The clothing and textile manufacturing industry have an intense environmental impact. Our clothes are usually originally from fields, sheep´s back or oil well and the process of turning the raw material from fiber to fabric uses huge amounts of water, chemicals, labor, and other processing resources.
No clothing brand is 100% sustainable but we at Weekendbee want to offer you the best possible solutions.
Apparel and footwear industries currently account for 8 percent of global greenhouse gas emissions, nearly as much as that of the whole European Union. By 2030, the climate impact of the apparel industry alone is forecast to nearly match today's total annual US greenhouse gas emissions, emitting 4.9 gigatonnes of carbon dioxide equivalent.
Choosing recycled polyester, local or organic cotton or water-saving fibers like hemp will likely have a lower environmental impact. They also send a message to producers there is a demand for more eco-friendly products. To make a real environmental difference, actions like recycling, shift to renewable energy, more efficient processes, smarter design, and different consumption models by the consumers are crucial.
Scrap fabric and disposed clothes are typically burned, which has a disastrous carbon impact on the environment and it is wasting a lot of already used resources. This is why sustainable clothing manufacturers commit using recycled materials like polyester, down, to decrease the environmental impact of the production. After using the clothing as long as it lasts, look for opportunities to recycle the item.
Organic cotton is grown using methods and materials that have a low impact on the environment. Organic cotton farming does not use GM seeds, pesticides, or chemical fertilizers. Organic production systems replenish and maintain soil fertility, save a lot of water and build biologically diverse agriculture. An organic farm produces 94% fewer carbon emissions than conventional.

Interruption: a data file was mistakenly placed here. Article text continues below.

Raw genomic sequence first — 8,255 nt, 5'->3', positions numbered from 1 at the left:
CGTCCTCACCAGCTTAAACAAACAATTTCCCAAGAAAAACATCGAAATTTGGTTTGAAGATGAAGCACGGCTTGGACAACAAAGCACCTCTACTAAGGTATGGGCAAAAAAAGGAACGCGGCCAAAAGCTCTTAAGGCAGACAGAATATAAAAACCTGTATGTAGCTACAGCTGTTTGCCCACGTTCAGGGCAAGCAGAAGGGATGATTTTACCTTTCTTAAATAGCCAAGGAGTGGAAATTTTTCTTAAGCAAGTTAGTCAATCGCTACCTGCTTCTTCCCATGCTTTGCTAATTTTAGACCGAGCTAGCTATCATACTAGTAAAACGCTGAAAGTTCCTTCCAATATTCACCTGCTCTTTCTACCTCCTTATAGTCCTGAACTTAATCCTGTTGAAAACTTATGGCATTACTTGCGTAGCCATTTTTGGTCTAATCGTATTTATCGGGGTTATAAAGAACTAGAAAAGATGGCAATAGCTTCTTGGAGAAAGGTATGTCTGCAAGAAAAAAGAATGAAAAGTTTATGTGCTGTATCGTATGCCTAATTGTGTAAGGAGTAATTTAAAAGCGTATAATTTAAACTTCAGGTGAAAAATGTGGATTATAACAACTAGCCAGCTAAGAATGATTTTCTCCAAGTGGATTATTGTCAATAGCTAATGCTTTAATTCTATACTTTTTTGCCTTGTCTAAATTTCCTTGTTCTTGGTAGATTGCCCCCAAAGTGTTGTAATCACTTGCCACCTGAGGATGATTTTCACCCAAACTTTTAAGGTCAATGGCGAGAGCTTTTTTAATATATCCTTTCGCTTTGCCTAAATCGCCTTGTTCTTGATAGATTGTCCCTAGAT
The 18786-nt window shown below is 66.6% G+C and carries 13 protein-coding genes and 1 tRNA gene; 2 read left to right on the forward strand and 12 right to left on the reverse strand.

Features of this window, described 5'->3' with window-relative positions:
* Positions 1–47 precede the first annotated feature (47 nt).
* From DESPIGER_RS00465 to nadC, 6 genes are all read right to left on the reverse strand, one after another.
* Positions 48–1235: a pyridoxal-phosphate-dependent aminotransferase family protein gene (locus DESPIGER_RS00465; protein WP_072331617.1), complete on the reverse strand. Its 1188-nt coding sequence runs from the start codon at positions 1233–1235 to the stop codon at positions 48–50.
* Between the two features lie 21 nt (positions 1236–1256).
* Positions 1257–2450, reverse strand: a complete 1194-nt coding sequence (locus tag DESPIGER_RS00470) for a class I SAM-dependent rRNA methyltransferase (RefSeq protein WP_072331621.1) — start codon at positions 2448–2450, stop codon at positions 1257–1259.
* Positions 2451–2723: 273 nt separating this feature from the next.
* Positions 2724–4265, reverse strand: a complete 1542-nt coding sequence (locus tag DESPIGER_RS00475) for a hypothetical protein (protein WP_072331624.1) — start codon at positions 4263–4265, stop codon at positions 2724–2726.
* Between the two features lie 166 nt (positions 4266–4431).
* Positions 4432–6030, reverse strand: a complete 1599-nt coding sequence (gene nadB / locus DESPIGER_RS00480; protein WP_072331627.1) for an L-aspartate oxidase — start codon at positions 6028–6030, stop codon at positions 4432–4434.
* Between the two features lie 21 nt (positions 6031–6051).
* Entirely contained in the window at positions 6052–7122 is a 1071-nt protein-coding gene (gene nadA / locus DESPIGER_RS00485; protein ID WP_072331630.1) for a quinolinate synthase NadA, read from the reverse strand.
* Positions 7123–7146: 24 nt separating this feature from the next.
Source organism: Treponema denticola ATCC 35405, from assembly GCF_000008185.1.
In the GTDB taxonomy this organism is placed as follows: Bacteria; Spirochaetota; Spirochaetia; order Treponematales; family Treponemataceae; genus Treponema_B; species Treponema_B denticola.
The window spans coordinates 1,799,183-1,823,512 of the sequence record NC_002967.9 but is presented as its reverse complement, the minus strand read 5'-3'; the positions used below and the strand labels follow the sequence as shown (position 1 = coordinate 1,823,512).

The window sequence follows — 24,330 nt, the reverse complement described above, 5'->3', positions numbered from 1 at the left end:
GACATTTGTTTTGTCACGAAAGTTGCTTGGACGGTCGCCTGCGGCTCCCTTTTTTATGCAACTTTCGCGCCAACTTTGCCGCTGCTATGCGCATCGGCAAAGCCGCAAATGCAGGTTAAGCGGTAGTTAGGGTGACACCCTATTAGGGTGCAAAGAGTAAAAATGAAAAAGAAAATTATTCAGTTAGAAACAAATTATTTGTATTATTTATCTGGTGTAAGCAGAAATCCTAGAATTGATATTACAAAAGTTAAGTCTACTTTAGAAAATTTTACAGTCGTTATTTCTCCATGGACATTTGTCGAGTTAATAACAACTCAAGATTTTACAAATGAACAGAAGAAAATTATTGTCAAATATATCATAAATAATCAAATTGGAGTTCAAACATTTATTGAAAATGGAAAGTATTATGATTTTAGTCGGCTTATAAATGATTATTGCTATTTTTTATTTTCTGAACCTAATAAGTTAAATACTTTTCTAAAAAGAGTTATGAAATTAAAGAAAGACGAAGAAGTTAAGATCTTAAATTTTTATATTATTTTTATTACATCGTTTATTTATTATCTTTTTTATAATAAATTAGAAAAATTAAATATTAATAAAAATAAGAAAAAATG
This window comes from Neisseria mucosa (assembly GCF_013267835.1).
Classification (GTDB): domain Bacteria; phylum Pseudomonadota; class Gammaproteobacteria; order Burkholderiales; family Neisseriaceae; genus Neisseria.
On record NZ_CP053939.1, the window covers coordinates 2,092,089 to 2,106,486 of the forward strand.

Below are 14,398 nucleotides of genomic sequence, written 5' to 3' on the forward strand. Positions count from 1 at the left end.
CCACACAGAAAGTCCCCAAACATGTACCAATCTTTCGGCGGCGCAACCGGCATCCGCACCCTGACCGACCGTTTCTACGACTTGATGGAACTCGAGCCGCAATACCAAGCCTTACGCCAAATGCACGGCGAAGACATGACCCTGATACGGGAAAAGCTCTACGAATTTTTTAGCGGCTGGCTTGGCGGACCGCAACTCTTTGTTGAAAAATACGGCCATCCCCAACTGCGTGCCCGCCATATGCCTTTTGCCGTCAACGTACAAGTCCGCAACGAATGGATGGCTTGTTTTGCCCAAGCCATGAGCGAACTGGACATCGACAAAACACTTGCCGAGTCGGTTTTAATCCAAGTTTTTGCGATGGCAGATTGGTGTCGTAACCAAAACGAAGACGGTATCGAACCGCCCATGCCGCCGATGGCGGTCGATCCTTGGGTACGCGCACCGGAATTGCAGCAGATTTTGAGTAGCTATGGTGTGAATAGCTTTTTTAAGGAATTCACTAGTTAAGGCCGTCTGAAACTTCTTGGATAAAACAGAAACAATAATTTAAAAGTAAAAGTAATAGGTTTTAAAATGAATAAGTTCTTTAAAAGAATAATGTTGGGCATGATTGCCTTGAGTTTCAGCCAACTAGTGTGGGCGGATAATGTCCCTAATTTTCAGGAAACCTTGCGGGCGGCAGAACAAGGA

The Responsible Down Standard RSD or TDS are independent, voluntary global standards. The standards recognize and reward the best practices in animal welfare. Down is traced from parent farm to apparel factory to help ensure that the birds that supply it are protected by the strongest animal welfare and consumer assurance standards. These include robust requirements in all areas of the birds’ lives, and especially protects against force-feeding and live-plucking.
PFC (perfluorocarbons) are chemicals that are used in technical garments to make them water repellent. PFC are chemicals that are released into the air when making and using a product. They are harmful to the environment and people. Read more about PFC´s here. All products at Weekendbee are PFC-free certified.
The longevity of clothing is the key to sustainable consumption. Focusing on quality fabric, manufacturing, design, and care makes clothes last longer. When making the purchase it's important to choose a good quality brand and design that you can see wearing for a long time. To assure a longer life for the carefully chosen products we recommend following the care recommendations of each brand. When needed, instead of replacing we recommend repair as often as possible.
The sustainability theme includes also socially responsible manufacturing and commitment to creating a positive social impact on surrounding communities and stakeholders. This might include for example efforts on global poverty alleviation and giving grants to advance health, education, and livelihood initiatives around the world.
Thick and fluffy down jackets are the Nordic winter saviors. Fortunately, more attention has been paid to ethical down production and other responsible, vegan-free clothing alternatives are also available.
At Weekendbee, you will always find on every product site the material and sustainability information. Here are our favorite down and vegan jackets to keep you warm this winter >>
We at Weekendbee love snowy winters and we want to have them in the future as well. That is why we support Protect Our Winters Finland in their mission to fight against climate change. Together we can raise the discussion and make actions that have an effect for the future.
We got an interview with POW-ambassador Jani Johansén who tells us, why he loves the winters and why he wants to protect them.